- Kingdom: Animalia
- Phylum: Ctenophora
- Class: Tentaculata
- Order: Cydippida
- Family: Pleurobrachiidae
- Scientific name: Pleurobrachia pileus
- Norwegian: sjøstikkelsbær
The transparent body is spherical or slightly oval with a maximum diameter of 25 mm. It has eight rows of ciliary plates, used for propulsion. These "comb rows" are generating the beautiful color reflections often associated with the comb jellies.
Despite its delicate and perhaps innocent appearance, the sea gooseberry is a voracious predator. Two tentacles, sometimes reaching a length of 20 times the body diameter, are used to catch prey floating by. It feeds on eggs, and larvae, small mollusks, arthropods and almost anything else, it can get hold of. They can be retracted into pockets inside its body, but the sea gooseberry is often seen spinning around its own center, twirling the tentacles around its body. On each tentacle there is a lateral row of fine filaments with a sticky substance, to make sure the prey is not getting loose. In contrast to the jelly fish, the comb jellies have no poison to paralyze their victims.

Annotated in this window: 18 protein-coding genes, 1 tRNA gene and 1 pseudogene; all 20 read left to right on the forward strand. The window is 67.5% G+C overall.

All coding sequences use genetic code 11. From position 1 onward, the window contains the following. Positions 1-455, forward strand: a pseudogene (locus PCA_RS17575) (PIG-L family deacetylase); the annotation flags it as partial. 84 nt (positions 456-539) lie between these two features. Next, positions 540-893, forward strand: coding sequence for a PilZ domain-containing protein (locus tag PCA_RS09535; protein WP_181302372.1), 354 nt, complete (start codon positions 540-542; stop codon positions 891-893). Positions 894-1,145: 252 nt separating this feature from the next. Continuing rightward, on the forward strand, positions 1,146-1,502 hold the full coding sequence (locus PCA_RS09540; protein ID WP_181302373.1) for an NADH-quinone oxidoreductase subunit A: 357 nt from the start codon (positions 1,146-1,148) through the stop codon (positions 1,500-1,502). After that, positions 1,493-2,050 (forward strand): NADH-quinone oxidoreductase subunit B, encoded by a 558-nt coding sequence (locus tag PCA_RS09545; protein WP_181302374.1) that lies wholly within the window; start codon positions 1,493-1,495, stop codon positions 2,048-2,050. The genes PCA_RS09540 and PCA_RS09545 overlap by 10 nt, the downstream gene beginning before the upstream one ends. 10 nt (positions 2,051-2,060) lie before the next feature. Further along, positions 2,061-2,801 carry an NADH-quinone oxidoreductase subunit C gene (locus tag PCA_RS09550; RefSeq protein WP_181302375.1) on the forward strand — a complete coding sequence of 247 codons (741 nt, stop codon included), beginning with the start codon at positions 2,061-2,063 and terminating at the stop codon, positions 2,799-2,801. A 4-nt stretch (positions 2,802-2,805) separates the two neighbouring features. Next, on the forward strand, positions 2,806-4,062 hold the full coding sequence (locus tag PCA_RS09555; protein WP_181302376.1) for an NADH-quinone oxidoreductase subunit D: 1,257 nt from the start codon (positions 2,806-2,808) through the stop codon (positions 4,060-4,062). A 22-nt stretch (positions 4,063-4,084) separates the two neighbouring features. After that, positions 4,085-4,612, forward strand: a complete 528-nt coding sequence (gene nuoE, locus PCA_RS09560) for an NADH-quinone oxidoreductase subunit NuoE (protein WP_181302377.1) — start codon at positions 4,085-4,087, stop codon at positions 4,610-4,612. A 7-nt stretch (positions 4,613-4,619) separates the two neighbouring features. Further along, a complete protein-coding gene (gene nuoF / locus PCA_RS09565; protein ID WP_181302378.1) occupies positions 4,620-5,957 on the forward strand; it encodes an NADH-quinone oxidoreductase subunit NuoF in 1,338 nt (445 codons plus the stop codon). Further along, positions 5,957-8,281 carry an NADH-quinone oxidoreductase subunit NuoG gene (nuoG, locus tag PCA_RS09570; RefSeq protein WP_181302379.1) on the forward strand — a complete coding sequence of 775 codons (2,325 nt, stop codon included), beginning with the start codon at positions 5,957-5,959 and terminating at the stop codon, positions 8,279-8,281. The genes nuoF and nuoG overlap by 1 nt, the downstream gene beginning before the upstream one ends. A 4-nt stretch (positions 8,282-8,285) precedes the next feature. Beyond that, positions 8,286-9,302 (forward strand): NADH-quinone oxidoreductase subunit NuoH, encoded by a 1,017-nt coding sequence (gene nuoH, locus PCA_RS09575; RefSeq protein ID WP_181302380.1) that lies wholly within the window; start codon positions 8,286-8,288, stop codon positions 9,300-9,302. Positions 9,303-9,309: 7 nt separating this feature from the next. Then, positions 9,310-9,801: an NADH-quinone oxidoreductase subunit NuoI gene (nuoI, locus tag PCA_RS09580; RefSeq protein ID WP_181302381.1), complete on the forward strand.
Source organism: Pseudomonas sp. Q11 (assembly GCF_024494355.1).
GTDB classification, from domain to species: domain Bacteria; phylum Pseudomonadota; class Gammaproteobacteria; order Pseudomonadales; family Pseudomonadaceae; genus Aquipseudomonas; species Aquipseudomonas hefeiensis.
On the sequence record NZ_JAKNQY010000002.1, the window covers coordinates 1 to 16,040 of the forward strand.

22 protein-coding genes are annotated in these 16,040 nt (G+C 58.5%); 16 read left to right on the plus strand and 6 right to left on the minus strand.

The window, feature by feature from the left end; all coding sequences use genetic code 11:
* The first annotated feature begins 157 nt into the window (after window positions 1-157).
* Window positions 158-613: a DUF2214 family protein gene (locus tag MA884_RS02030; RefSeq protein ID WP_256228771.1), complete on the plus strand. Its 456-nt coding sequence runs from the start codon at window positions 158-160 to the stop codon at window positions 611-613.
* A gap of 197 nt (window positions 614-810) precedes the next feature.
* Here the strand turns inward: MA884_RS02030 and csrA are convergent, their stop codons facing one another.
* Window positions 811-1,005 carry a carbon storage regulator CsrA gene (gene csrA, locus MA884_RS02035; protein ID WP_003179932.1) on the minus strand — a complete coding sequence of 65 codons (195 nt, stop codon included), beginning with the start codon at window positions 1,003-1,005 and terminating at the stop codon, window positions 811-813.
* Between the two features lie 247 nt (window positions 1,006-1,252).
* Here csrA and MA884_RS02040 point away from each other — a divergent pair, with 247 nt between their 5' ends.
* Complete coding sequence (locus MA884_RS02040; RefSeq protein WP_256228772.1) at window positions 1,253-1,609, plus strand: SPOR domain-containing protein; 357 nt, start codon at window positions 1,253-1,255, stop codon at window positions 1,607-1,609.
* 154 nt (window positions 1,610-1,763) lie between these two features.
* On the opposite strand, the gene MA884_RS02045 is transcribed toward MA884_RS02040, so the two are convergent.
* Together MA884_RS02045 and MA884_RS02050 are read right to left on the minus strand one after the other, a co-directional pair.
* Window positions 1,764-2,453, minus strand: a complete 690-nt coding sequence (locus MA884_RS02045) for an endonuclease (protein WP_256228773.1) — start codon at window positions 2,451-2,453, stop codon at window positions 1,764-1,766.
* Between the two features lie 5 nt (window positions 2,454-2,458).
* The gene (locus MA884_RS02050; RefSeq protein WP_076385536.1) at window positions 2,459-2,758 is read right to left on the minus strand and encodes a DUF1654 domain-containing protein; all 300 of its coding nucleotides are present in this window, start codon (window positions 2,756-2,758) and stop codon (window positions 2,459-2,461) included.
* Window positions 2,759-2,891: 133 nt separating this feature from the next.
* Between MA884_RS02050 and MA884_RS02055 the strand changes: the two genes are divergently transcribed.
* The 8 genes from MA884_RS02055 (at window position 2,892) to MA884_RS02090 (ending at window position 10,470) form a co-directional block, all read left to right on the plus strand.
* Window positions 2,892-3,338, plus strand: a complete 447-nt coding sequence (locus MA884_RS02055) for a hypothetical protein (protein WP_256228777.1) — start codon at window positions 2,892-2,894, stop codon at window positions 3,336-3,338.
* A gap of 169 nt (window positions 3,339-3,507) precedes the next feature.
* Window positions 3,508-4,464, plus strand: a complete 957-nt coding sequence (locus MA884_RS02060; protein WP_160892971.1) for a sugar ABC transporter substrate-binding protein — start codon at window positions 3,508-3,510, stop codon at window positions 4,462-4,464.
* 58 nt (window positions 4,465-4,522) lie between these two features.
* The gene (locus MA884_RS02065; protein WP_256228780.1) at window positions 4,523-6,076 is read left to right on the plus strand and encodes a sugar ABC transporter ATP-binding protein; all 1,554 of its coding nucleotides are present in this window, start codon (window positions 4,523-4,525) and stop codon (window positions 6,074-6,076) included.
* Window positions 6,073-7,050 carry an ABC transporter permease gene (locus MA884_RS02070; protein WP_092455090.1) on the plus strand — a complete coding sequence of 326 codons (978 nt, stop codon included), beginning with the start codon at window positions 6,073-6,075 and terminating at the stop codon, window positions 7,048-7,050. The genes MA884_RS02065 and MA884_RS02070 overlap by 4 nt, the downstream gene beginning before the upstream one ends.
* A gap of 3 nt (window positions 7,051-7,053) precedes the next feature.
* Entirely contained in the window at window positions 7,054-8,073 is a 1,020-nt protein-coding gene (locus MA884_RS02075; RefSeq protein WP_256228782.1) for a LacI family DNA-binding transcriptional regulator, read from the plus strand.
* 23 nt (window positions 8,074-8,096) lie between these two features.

The sea gooseberry is a hermaphrodite, it possesses both male and female genitalia. Eggs and sperms are released into the water, where the fertilization occurs.
It inhabits shallow waters, from the surface to a rare maximum of 200 meters.
The sea gooseberry is a cosmopolitan, found in almost every ocean in the world.